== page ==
The toughest part of life - whether personal or professional - is making the right choices. We teach our children that smart choices make for successful lives. Is that just empty rhetoric? Or do we really know how to make those smart choices for ourselves
at work and at home.
In the cause/effect equation of life, cause is a more powerful place to stand. For many of us, our experience of work is that we are at the effect of (or victim to) the system. Being at the effect of something implies that we are without the capacity to choose; without the ability to cause something to take place and are at the mercy of the choice someone else has made. The capacity to choose implies the presence of power. And yet, the power is not in the choice itself but in the process of the choosing.
The power does not reside in the end result of the choice but in the ability to choose again, and again, and again
allowing each subsequent choice to reflect new information, new experience and new wisdom. We sometimes make choices and then believe that we must now lie forever with that choice; that we cannot change our minds and choose again, or choose differently. And yet, movement is a sign of life. Each subsequent choice allows for the movement that is required in order for us to get on with our lives; to grow; to create new things to experience. Without movement, there is no indication of the presence of life. Without movement things eventually die. With the power of choice comes the experience of creating. With the power of conscious choice comes the awareness that we have always been creating - and can choose to create again and restructure our worlds.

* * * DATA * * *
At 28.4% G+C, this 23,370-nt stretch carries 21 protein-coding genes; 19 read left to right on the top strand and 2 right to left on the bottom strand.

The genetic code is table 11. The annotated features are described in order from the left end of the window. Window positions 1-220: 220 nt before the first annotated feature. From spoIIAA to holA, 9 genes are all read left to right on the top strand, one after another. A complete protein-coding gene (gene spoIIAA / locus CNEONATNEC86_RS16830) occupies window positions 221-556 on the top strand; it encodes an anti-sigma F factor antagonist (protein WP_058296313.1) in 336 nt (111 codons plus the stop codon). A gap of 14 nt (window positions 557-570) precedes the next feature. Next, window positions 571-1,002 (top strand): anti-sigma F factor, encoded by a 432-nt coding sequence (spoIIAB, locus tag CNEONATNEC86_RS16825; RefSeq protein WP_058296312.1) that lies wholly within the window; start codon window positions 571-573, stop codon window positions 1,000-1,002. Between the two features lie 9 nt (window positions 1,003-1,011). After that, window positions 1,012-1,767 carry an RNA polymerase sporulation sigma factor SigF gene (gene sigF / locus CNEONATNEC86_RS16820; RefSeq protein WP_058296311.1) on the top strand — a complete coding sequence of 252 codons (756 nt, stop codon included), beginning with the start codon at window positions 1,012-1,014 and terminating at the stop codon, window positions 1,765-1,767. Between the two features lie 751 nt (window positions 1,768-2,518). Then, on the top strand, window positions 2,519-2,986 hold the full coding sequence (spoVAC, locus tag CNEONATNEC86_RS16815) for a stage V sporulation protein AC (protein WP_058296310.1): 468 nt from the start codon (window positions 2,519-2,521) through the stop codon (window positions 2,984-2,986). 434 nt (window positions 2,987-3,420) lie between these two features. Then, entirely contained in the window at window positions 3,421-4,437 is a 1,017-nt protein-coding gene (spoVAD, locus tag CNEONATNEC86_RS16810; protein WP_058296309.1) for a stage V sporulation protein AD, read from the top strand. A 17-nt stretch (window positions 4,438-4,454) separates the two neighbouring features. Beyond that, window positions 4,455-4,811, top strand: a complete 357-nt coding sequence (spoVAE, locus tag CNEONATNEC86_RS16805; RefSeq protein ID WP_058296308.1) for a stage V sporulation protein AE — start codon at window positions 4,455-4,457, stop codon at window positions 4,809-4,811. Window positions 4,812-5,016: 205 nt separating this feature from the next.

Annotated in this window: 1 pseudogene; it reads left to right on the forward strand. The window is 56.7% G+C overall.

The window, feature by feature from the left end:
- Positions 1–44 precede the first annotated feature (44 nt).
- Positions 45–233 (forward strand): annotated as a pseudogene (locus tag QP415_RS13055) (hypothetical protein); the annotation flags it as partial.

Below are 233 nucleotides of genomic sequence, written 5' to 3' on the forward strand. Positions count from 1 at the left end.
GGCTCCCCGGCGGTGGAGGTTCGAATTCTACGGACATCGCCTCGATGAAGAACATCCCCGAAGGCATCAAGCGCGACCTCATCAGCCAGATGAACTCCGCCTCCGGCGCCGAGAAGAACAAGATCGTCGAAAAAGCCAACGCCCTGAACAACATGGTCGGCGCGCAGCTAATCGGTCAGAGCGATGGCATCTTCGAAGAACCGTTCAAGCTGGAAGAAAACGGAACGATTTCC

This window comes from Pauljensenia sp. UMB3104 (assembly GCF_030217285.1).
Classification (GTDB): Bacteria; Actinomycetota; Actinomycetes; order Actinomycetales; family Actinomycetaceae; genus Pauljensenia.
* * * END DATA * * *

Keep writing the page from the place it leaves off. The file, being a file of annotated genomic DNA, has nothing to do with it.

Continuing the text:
The key to living at cause is noticing our response and deciding whether it gives us power or keeps us victims. When I think, "My team is making me do things I hate" "My boss is making me work too much overtime", and so on, I ask myself: how does being a victim serve me? What rule do I have that says I have no choice? What responsibility am I avoiding? Who would I become if I spoke my truth about this?
More choice begins by noticing what I say that gives power to others. I write those down. Then I practice responses that let me live at cause
and I notice the fear that brings up.
Dr. Victor Frankl survived the Nazi death camps by discovering that he ultimately had choice in his emotional response to what was done to him. Do you or I have any less choice?
This article was originally published in Australian Business Magazine, October 2001 issue.
You may reproduce it in its entirety with appropriate acknowledgement of the authors.